Barbara Radecki is a multi-talented author and actress. Her acclaimed debut novel, THE DARKHOUSE, came out in 2016 and earned her a spot on the shortlist for the Kobo Emerging Writer Prize. Her second novel, MESSENGER 93, came out last year and was a CBC Books and Forest of Reading pick. Below, she answers questions from the (in)famous Proust Questionnaire and reveals what it means to be “Barb-ing it.”
What is your idea of perfect happiness?
Outside in nature, a body of water in front of me, writing a story. Nothing else to do but write for days/weeks. No chores, no ticking clock to the next appointment. For the record, I’ve never actually experienced this whole package. Which I guess is why it’s an idea of perfect happiness. In reality, pure happiness comes to me when I’m with my family, sitting around a table, eating and laughing.
What is your most marked characteristic?
Being busy. Ask any of my people, they will say ‘she’s so busy.’ And I make things more complicated than they need to be. A friend coined a term for this—if I decide it needs 10 steps to do something that can [for others] be done in 3 steps, we call this “Barb-ing it.” [P.S. don’t call me “Barb” unless you know me well.]
What is the trait you most deplore in yourself?
Always being busy.
What do you consider the most overrated virtue?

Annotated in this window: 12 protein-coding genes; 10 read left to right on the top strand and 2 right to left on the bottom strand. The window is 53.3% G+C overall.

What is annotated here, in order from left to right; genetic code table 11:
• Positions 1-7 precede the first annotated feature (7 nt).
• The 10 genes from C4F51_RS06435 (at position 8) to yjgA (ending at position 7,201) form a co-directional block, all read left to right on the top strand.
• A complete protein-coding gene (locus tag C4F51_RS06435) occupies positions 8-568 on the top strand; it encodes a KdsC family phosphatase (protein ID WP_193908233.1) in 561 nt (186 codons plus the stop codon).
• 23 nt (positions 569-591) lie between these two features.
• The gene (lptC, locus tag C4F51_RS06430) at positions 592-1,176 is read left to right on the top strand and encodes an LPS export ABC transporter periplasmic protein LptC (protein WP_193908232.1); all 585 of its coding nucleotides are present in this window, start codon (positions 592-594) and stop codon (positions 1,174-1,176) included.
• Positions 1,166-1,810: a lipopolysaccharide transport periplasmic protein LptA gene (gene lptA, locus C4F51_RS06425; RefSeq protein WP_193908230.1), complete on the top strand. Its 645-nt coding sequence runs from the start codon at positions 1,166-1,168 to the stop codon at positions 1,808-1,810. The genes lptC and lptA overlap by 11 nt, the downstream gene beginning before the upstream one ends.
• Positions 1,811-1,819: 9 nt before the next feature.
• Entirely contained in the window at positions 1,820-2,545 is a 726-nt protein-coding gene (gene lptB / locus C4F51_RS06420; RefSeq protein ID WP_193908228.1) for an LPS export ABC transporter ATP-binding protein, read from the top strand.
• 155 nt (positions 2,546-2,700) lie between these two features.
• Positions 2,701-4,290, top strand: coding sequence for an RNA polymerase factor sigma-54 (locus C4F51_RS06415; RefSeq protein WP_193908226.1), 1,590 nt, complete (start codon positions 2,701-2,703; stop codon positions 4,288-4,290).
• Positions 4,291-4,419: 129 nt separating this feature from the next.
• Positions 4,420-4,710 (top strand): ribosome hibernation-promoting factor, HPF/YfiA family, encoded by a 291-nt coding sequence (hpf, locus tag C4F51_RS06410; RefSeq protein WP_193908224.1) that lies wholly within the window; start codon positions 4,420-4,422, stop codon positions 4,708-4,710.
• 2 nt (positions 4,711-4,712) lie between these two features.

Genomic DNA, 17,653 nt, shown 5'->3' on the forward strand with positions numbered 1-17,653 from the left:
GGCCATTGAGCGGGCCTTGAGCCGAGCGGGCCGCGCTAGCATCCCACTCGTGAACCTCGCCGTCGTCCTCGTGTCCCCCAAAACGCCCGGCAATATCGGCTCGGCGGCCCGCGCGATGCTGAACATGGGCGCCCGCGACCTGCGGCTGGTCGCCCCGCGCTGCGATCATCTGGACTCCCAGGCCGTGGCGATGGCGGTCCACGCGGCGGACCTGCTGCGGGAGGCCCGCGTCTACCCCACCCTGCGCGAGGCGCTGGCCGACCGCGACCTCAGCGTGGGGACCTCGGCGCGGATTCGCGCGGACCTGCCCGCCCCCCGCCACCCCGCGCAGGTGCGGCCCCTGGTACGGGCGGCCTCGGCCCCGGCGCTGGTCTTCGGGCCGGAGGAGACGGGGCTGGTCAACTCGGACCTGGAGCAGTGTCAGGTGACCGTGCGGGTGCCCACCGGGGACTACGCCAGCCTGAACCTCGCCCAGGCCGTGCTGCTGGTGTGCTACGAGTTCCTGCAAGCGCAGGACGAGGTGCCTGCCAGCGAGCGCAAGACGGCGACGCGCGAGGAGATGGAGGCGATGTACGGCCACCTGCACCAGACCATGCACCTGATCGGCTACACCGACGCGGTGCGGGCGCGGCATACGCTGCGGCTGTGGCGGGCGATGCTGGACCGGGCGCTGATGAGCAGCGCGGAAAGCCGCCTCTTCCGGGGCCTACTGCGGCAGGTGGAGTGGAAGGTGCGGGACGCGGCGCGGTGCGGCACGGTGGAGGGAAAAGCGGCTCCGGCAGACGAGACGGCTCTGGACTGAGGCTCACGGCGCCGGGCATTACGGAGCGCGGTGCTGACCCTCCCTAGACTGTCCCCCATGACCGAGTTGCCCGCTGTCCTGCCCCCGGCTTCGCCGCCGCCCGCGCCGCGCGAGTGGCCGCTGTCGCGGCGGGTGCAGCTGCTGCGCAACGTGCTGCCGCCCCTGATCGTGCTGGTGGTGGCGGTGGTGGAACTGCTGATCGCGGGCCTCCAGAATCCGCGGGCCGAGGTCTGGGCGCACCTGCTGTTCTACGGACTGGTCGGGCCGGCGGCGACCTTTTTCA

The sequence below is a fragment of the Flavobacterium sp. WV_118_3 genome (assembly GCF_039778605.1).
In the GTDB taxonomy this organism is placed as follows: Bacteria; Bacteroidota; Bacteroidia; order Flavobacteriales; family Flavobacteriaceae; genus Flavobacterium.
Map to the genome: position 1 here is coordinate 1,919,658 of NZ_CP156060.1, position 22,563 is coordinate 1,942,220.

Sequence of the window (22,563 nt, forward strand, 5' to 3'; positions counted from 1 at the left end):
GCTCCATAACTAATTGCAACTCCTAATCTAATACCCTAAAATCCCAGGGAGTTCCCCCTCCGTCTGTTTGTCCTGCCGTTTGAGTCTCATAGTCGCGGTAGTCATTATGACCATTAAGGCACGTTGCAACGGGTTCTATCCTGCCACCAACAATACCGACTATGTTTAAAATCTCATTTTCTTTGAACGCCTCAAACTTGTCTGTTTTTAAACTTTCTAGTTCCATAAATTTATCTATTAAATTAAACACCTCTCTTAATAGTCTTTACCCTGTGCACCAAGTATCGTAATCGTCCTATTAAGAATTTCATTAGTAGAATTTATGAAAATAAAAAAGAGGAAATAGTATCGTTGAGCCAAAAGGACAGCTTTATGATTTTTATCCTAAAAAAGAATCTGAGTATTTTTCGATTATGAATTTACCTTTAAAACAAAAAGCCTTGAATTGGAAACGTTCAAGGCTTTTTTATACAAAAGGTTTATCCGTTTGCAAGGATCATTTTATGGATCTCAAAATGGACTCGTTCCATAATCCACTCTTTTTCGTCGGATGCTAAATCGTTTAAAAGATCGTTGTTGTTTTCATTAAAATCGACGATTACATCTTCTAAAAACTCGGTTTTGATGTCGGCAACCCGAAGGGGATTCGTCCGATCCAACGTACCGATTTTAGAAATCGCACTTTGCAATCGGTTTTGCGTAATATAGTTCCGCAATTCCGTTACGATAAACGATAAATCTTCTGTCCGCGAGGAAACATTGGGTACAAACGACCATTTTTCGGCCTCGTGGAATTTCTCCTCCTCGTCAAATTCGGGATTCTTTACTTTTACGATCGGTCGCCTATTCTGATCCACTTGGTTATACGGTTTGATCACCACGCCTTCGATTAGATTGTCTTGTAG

Being busy all the time.
On what occasion do you lie?
When someone needs something, I reassure them I’m not busy.
What do you consider your greatest achievement?
Letting go of expectations. After telling myself for so long that my life would or should be “this” or “that,” with specific results and outcomes, with one clear route to get there, with exact measures of success, I have finally let those expectations go. The shift in the way I now approach my work and my exchanges with people has brought me unexpected levels of joy and peace.
Who are your favourite writers?
I adore writers who use language with delicacy and precision, who explore the intricacies of human emotions, the layers and complexities, all while inviting me into inventive, imaginative and familiar realities. Kazuo Ishiguro does this so beautifully. André Alexis, Esi Edugyan, Heather O’Neill, Terese Mailhot, Jennifer Egan, and I could go on.
Who is your favourite hero of fiction?
I always come back to Alice, the one who finds herself in Wonderland. I guess I admire curiosity above all other degrees of courage.
What is it that you most dislike?
What is your greatest fear?
That it all means nothing.
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